Over the past two months, a figure of 50 jobs per year over three years has been bandied about. The university asked for volunteers first and Carr says that between 10 and 15 fulltime equivalents are likely to disappear through voluntary redundancy, after 28 people applied.

Late last month, the university announced it will cut an English- language programme, affecting four fulltime and three part-time staff. Factoring in other attrition and turnover from 2012, Carr believes the university will be at the staffing level it needs to be at the end of 2012.

Could he say that it is very unlikely the university will be looking for more people to make redundant between now and the end of the year? He can't quite make that assurance.

"There will always be a couple of little programme reviews going on, so I don't think I could say that, but we're on track," he says. "And then next year's another year."

The "forecast model" from July has academic, general and technical staff numbers continuing to decline over the next four years, with redundancy costs factored into the budget - for 2015 alone, redundancies are projected to cost $2.5m.

It's no surprise that this kind of uncertainty damages morale. An academic staff member tells The Press that "staff morale is through the floor", especially in the College of Arts, where "every single person who is able to leave is looking for a job elsewhere".

The staff member says that people feel they have an axe over their head, that they have to constantly justify their jobs. There is increasing use of human resource workload models to monitor how staff use their time. Carr's response?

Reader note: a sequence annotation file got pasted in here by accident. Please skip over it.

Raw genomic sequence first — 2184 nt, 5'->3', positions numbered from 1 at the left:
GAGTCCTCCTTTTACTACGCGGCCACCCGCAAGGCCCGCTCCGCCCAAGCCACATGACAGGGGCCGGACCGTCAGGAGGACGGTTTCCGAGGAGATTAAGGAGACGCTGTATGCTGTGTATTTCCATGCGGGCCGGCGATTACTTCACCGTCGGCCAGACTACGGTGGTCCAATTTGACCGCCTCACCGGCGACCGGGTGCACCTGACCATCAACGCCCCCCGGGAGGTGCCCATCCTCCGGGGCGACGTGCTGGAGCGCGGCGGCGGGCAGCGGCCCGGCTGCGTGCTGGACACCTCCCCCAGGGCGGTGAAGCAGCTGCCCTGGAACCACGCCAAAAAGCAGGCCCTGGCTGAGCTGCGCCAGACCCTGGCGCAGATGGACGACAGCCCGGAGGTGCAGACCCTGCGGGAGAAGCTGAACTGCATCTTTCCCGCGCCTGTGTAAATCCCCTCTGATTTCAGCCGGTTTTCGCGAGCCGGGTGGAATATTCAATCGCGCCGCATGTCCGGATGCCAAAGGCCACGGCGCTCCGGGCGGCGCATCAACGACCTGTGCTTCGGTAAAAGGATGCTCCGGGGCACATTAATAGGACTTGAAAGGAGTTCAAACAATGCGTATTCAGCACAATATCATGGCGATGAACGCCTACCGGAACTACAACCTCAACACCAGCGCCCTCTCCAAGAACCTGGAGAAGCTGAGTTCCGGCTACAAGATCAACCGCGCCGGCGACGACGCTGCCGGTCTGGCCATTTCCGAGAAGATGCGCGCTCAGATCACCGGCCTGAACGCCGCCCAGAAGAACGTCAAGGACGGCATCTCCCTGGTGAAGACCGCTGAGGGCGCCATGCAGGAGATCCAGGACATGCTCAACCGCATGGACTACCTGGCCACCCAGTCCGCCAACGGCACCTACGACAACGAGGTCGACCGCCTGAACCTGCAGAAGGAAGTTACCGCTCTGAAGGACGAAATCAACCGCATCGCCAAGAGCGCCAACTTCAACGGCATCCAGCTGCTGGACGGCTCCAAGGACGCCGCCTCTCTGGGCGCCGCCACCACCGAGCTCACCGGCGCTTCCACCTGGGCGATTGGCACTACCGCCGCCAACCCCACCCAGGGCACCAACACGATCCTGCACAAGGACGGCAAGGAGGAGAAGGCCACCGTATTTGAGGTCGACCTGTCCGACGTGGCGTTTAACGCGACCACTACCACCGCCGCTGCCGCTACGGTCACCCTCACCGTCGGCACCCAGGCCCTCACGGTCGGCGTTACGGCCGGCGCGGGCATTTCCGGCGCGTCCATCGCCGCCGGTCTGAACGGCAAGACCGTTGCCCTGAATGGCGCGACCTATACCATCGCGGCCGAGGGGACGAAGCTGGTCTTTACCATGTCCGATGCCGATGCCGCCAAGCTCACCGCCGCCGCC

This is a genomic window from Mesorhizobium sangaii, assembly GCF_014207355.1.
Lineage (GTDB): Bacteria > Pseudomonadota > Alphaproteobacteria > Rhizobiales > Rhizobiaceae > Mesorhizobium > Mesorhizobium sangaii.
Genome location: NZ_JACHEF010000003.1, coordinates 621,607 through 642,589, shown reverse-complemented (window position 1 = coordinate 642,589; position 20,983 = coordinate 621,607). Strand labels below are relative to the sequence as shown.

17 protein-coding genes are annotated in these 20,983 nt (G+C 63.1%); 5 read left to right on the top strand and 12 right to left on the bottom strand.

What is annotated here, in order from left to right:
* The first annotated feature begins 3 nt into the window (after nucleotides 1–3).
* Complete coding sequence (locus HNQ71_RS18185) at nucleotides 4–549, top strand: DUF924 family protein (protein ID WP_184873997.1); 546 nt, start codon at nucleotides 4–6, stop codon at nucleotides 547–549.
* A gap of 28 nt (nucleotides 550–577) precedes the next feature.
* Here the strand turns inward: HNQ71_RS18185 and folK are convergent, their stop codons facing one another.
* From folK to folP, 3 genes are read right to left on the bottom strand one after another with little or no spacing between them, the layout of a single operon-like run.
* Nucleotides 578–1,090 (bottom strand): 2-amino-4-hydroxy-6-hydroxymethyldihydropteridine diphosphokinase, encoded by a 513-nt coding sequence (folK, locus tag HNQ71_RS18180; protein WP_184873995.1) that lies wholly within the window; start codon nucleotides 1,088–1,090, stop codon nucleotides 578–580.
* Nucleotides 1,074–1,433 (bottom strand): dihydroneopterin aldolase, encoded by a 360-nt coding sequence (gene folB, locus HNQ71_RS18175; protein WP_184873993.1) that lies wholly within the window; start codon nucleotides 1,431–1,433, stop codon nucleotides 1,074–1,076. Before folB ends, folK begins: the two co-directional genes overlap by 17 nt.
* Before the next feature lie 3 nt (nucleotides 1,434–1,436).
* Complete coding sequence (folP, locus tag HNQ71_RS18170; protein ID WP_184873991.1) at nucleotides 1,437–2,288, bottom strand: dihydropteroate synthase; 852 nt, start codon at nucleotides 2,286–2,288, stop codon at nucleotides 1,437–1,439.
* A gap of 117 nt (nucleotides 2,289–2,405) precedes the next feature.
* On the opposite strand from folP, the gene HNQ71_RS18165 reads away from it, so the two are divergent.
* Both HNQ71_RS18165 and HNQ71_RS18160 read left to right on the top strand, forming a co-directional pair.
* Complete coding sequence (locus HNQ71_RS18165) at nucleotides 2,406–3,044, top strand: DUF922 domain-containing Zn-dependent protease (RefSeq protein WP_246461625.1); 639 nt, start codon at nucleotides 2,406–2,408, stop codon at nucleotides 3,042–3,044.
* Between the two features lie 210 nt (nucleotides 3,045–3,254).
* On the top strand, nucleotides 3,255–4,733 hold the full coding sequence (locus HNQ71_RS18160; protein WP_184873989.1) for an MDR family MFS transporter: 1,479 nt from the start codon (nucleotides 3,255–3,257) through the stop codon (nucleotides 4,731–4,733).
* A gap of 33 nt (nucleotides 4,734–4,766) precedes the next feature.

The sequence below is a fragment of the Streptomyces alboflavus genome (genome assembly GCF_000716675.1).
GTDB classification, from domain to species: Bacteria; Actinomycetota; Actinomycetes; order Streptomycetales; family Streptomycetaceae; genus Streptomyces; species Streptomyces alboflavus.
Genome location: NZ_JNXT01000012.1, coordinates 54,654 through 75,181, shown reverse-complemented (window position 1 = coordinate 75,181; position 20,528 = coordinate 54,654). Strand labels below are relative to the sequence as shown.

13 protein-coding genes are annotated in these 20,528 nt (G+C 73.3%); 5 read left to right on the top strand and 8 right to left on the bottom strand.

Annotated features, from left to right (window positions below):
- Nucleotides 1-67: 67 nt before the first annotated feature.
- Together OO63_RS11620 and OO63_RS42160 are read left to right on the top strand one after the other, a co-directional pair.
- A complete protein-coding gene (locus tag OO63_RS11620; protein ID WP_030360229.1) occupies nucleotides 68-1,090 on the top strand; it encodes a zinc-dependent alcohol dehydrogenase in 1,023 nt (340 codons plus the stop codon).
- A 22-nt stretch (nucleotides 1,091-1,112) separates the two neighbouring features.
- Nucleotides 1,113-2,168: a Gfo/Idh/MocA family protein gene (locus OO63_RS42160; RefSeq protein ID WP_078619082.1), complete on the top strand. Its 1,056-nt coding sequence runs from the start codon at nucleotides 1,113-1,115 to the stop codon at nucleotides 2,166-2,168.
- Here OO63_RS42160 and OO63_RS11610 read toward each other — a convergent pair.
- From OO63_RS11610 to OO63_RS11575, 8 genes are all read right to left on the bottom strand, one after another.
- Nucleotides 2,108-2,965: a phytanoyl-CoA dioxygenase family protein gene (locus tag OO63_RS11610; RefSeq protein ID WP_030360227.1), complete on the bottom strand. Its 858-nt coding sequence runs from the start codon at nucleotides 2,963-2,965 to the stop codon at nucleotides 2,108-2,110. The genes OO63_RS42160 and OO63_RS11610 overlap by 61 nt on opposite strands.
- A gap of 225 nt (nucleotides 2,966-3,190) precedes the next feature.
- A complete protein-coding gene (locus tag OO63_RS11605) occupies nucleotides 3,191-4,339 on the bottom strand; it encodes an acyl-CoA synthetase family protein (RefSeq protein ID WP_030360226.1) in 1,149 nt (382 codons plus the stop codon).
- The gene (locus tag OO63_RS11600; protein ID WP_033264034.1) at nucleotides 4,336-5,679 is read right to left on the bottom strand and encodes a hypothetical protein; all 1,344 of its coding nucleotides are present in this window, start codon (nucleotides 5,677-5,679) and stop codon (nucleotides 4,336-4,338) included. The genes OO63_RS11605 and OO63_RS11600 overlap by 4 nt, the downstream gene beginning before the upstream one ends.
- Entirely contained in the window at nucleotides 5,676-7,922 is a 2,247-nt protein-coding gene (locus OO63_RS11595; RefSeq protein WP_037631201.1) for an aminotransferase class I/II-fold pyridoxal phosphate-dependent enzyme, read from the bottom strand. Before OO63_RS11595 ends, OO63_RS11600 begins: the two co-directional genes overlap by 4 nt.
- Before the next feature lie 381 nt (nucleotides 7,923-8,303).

"I can't always speak to how people feel but like everybody in the community, people do have to make sure that the contribution they're making is understood, and that the contribution they're making is substantial," he says. "I don't apologise for that. But the intention is not that everybody should feel under immediate and urgent threat."

As staff numbers reduce, pressures on existing staff increase. More time is spent teaching and taking tutorials and less on research, despite the financial importance to the university of the Government's Performance-Based Research Fund (PBRF), which funds universities depending on research output. In the 2006 PBRF rankings, the University of Canterbury was rated third behind Otago and Auckland.

Besides the PBRF, the university also rates highly in the QS World University Rankings, which ranks the world's top 400 universities. Canterbury came in at number 221, behind Auckland (83rd place) and Otago (133rd) but ahead of Victoria, Massey and Waikato.

Some academic staff are concerned that teaching and other pressures could push the PBRF and QS rankings down.

Academic staff members spoke anonymously to The Press. One says that "the morale issue is that the university is just not a nice place to work at the moment. That flows through to the students. They get a sense of that."

The academic staff member is quick to add that it is not the earthquakes that have caused staff to feel this way.

"People are reaching the end of their tethers," the staff member says. "The kind of language people are using when they talk about the vice-chancellor shows that they are angry about how things are going. The sense that everything is being left to decay. People leave and don't get replaced."

How do the Tertiary Education Union's local organisers Gabrielle Moore and Paul Corliss assess the morale of academic staff?

"Despite some of the ill-advised decisions of senior management and a natural disaster, I think staff are doing well," Moore says. "They're worried about some of the changes the vice-chancellor is trying to push through. They don't think it's going to be good for the university."

"The Government funding issue worries them immensely," Corliss adds.